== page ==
#Burma / Myanmar
#Burma / Myanmar
Despite hopes fuelled by the overwhelming victory of Aung San Suu Kyi’s National League for Democracy (NLD) in November 2015 parliamentary elections, which set the stage for the peaceful formation of a new government in early 2016, HRDs in Myanmar are still subjected to a range of attacks and abuses. They include extra-judicial killings and violence, discrimination, surveillance, legislative and judicial harassment, arbitrary arrest and detention, all of which continued unabated. HRDs working on civil and political rights, minority rights and economic, social, and cultural rights, including land rights, are particularly at risk of being targeted.
Although many HRDs were released under an amnesty granted by President U Htin Kyaw in 2016, restrictions on freedoms of expression, association and peaceful assembly remain. Prominent HRDs, often former political prisoners, have reported not being able to obtain passports. Self-censorship in connection with government and military officials is widespread amongst civil society, while the authorities continue to exert pressure on the media. The rising violence against Rohingya communities in northern Myanmar and the Muslim population since August 2017 endangers Rohingya and Muslim HRDs, while community leaders staging interfaith dialogues face arrest and charges. Despite efforts to move the national peace process forward, fighting between the army and ethnic armed groups escalated in northern Myanmar, endangering HRDs working in the area. Impunity persists for past and ongoing human rights violations.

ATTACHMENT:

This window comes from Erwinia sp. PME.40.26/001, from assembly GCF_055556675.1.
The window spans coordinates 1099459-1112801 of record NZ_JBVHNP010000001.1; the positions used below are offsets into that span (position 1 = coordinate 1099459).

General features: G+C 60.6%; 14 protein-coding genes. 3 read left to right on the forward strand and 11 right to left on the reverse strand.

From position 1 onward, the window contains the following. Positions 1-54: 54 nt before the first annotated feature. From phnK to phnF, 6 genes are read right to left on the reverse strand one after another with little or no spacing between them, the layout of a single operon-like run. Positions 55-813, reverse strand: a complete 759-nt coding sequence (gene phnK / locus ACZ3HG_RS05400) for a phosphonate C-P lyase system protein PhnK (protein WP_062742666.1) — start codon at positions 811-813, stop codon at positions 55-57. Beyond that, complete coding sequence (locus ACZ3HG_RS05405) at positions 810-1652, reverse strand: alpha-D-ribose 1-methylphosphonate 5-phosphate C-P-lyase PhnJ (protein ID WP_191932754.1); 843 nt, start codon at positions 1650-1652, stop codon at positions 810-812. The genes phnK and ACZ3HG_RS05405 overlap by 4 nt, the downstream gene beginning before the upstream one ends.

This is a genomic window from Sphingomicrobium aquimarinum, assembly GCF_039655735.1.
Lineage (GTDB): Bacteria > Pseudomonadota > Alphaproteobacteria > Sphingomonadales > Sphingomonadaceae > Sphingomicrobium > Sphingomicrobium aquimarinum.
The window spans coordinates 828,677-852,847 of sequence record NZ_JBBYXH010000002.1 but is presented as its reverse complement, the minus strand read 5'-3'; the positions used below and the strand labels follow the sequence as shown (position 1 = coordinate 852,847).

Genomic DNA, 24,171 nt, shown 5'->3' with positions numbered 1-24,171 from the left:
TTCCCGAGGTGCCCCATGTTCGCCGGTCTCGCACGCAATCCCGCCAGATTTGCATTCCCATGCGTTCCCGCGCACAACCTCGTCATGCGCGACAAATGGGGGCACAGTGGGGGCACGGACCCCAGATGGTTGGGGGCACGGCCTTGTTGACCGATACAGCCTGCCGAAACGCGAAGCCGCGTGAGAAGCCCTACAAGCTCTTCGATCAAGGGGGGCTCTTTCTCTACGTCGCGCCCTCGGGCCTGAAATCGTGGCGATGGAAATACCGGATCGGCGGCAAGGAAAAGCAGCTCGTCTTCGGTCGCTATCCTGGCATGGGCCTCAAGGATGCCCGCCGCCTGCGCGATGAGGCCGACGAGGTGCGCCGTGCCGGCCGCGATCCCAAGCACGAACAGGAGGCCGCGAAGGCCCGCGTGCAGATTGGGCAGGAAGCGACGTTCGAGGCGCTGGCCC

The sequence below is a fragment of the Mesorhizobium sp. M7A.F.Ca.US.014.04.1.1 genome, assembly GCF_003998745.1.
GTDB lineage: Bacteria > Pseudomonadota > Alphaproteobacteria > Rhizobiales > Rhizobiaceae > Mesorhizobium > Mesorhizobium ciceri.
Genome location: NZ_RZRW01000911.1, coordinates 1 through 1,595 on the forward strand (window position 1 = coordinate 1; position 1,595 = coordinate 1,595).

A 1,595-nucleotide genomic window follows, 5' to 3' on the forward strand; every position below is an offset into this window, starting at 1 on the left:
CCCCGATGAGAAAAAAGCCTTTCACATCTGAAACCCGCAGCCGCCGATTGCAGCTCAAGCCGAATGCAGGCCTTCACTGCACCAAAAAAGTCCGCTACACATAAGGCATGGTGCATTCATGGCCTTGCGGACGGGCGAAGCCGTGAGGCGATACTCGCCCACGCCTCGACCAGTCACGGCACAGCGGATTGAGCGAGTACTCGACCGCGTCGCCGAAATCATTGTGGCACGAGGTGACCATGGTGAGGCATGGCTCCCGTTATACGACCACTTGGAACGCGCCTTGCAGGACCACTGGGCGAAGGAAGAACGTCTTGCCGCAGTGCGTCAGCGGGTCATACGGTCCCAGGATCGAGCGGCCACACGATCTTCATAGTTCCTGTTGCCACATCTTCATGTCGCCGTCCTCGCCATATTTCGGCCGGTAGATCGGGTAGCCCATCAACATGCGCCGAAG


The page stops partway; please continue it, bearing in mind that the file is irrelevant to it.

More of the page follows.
In a positive move, the Emergency Provisions Act – which imposed seven-year prison terms for those deemed to be dissidents - was abolished In October 2016. In May 2016, a new Peaceful Assembly and Peaceful Processions Law was passed, correcting some of the flaws of the 2012 statute. However, the law still restricts freedom of assembly and expression in ways that are not in compliance with international human rights standards. Repression of criticism through section 66(d) of the Telecommunications Law - providing criminal penalties for defamation online - continued under the NLD-led government. The National Human Rights Commission established in 2011 remains criticized for being ineffective and refusing to investigate violations in ethnic minority areas.